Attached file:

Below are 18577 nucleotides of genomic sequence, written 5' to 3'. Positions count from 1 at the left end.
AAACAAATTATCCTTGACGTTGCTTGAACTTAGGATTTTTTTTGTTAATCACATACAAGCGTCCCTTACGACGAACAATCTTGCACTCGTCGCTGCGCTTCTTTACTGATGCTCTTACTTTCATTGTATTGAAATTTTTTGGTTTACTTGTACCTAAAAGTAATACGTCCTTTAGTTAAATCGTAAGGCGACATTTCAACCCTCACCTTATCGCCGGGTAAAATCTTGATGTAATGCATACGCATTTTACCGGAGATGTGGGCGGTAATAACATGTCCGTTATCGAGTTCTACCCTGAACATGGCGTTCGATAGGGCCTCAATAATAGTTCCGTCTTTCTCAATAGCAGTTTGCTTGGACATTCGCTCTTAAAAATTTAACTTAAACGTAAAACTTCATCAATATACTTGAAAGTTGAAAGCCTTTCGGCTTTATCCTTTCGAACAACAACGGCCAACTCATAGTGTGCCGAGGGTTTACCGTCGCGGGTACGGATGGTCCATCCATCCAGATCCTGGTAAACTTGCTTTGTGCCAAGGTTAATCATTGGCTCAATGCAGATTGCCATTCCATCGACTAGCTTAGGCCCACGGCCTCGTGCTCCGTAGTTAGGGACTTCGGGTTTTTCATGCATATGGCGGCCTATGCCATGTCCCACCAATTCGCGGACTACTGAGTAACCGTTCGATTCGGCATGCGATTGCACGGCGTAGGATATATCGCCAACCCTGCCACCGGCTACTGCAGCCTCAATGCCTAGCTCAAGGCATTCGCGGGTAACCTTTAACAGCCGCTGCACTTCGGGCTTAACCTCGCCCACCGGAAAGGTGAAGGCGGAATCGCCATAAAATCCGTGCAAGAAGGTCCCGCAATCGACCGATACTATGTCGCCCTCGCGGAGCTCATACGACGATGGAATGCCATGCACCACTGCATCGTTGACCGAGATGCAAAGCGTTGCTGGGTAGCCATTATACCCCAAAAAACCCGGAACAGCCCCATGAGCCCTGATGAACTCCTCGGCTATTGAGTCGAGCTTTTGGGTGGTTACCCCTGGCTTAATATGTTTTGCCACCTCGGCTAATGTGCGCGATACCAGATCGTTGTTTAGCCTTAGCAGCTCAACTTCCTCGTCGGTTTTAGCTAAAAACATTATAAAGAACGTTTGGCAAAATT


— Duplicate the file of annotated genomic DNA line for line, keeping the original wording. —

Below are 18577 nucleotides of genomic sequence, written 5' to 3'. Positions count from 1 at the left end.
AAACAAATTATCCTTGACGTTGCTTGAACTTAGGATTTTTTTTGTTAATCACATACAAGCGTCCCTTACGACGAACAATCTTGCACTCGTCGCTGCGCTTCTTTACTGATGCTCTTACTTTCATTGTATTGAAATTTTTTGGTTTACTTGTACCTAAAAGTAATACGTCCTTTAGTTAAATCGTAAGGCGACATTTCAACCCTCACCTTATCGCCGGGTAAAATCTTGATGTAATGCATACGCATTTTACCGGAGATGTGGGCGGTAATAACATGTCCGTTATCGAGTTCTACCCTGAACATGGCGTTCGATAGGGCCTCAATAATAGTTCCGTCTTTCTCAATAGCAGTTTGCTTGGACATTCGCTCTTAAAAATTTAACTTAAACGTAAAACTTCATCAATATACTTGAAAGTTGAAAGCCTTTCGGCTTTATCCTTTCGAACAACAACGGCCAACTCATAGTGTGCCGAGGGTTTACCGTCGCGGGTACGGATGGTCCATCCATCCAGATCCTGGTAAACTTGCTTTGTGCCAAGGTTAATCATTGGCTCAATGCAGATTGCCATTCCATCGACTAGCTTAGGCCCACGGCCTCGTGCTCCGTAGTTAGGGACTTCGGGTTTTTCATGCATATGGCGGCCTATGCCATGTCCCACCAATTCGCGGACTACTGAGTAACCGTTCGATTCGGCATGCGATTGCACGGCGTAGGATATATCGCCAACCCTGCCACCGGCTACTGCAGCCTCAATGCCTAGCTCAAGGCATTCGCGGGTAACCTTTAACAGCCGCTGCACTTCGGGCTTAACCTCGCCCACCGGAAAGGTGAAGGCGGAATCGCCATAAAATCCGTGCAAGAAGGTCCCGCAATCGACCGATACTATGTCGCCCTCGCGGAGCTCATACGACGATGGAATGCCATGCACCACTGCATCGTTGACCGAGATGCAAAGCGTTGCTGGGTAGCCATTATACCCCAAAAAACCCGGAACAGCCCCATGAGCCCTGATGAACTCCTCGGCTATTGAGTCGAGCTTTTGGGTGGTTACCCCTGGCTTAATATGTTTTGCCACCTCGGCTAATGTGCGCGATACCAGATCGTTGTTTAGCCTTAGCAGCTCAACTTCCTCGTCGGTTTTAGCTAAAAACATTATAAAGAACGTTTGGCAAAATT